Archive for July, 2008
The mutual fund industry group, the Investment Company Institute, released a report a few weeks ago entitled “Proxy Voting by Registered Investment Companies: Promoting the Interests of Fund Shareholders.” I got a chance to read the report this morning and wanted to convey some of my impressions.
First, the report does little to advance the debate about conflicts of interest in the mutual fund industry. Shareholder activists have alleged for a long time that some mutual fund companies have business ties that prevent them from voting against management. (More specifically, the allegation is that mutual fund companies that manage retirement accounts for corporate clients are wary of opposing management in their proxy voting, for fear of damaging their lucrative retirement account administration business.) I expected the ICI study to focus on refuting those claims, but it doesn’t seriously address the issue. The study does include a box addressing the issue, but it just describes two academic studies and discounts evidence of the 401(k) bias in an unconvincing way. (I give them credit for mentioning Davis and Kim’s finding that mutual fund companies involved in the retirement account business support shareholder proposals less often, but they follow this point with a very unconvincing counter-argument that these companies can’t be conflicted because they support some shareholder proposals a lot. Weak.)
Second, and related to the previous point, the report glosses over major differences among mutual funds’ voting records. As you might expect from an industry group, the report speaks on behalf of all mutual funds and minimizes comparisons among funds that might upset ICI members. It repeatedly makes a distinction between SRI funds and the rest of the industry, but otherwise it talks about “how funds voted” as if it were by consensus. What I’ve found in analyzing mutual fund data for ProxyDemocracy, and what Jackie Cook has found at fundvotes.com, is that there are significant differences among mainstream funds. For example, the voting profile of Schwab’s S&P 500 fund on ProxyDemocracy is very different from Vanguard’s. That particular difference probably doesn’t have much to do with conflicts of interest (both companies manage retirement accounts), but it’s relevant to investors choosing a fund: the funds own the same portfolios and have very low management fees, so the voting difference is about the only difference you’ll find between the two. I don’t expect ICI to highlight these differences, but they are worth keeping in mind as you read ICI’s account of “how funds voted.”
Third, and I think most important, the report shows clearly that mutual funds are more opposed to shareholder proposals than are the proxy advisers they hire. The bottom of Figure 11 (page 19) indicates that ISS and Glass Lewis were much more likely to endorse shareholder proposals on takeover defenses and board elections than were funds. (ISS was also much more favorable toward social/environmental proposals and compensation proposals than were mutual funds, although Glass Lewis was less favorable than funds were on these proposals.) The text does little to account for this discrepancy: it explains some reasons why a shareholder would sometimes vote against a majority vote standard for directors, for example, but does not explain why funds voted against such a standard even when ISS and Glass Lewis recommended a vote for it. In shareholder activism circles you hear a fair amount of grumbling about proxy advisers being conflicted or not progressive enough, but in this case it seems that the tactic should be to question why mutual funds failed to follow the proxy advisors’ recommendations.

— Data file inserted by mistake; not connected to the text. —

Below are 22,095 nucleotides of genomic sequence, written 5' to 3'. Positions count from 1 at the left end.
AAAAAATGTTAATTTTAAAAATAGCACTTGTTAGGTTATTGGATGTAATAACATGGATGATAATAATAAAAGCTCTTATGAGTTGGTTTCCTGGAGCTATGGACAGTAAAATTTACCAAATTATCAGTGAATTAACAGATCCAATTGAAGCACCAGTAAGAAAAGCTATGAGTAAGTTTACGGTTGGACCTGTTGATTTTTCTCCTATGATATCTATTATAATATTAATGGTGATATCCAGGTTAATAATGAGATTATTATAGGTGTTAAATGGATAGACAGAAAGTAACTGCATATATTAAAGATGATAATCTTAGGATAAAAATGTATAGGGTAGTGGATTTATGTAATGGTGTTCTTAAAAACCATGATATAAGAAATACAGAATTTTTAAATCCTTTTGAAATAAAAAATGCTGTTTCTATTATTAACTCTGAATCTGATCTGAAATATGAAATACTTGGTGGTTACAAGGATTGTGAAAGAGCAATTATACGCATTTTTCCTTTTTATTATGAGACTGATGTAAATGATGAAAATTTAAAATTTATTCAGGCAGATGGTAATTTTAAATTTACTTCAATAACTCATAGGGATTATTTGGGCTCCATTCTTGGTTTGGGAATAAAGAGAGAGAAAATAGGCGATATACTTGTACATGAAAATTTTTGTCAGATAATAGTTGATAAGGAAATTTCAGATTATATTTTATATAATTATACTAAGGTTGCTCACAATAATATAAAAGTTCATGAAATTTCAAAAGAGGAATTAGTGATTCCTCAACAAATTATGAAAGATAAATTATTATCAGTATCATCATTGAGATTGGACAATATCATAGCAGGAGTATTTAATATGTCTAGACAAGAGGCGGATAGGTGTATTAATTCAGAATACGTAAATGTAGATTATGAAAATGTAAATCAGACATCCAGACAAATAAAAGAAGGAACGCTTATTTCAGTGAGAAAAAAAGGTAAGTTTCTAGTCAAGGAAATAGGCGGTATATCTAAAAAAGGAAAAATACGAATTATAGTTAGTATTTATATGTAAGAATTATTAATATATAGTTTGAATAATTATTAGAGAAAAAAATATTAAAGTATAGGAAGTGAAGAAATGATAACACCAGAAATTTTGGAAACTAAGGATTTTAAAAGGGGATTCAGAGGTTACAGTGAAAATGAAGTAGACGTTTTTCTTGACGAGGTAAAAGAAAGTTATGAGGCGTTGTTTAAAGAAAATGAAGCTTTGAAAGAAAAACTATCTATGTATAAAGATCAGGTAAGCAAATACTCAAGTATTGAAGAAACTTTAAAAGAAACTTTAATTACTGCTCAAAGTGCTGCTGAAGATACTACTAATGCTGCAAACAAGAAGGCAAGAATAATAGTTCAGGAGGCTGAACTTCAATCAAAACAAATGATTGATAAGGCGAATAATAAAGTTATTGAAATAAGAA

A few more points of note:
- The analysis of proposal sponsors (pp 6-7) shows that individuals are the most common sponsor of shareholder proposals (34% of proposals in 2007), and that about one in six shareholder proposals (17%) in the 2007 season were filed by one of just five individuals. I know about one or two of those individuals but I want to follow up and find out more about who is submitting so many proposals.
- The report includes what looks like a very good explanation of what’s on the ballot (“What are some common proxy proposals?” pp. 10-11). I’d like to have more material like this on the PD site.
- They include a useful survey of fund family voting guidelines on selected proposal types (Figure 8, pg. 14). However, the table is not as useful as it appears at first. The table shows that, for example, 24 of the 35 major fund families state that they would oppose a proposal to adopt supermajority vote provisions. (The remainder vote case-by-case or do not state a policy.) But the more relevant issue is whether they would support a shareholder proposal to remove supermajority vote provisions; this is the issue that comes up much more often.
I’ve been critical of the report, clearly, but overall I think it’s a good thing that ICI devoted resources to the report and attention to these issues. There’s lots of useful stuff in here that I will return to, and I recommend taking a look if you’re interested in a profile of the proxy voting scene.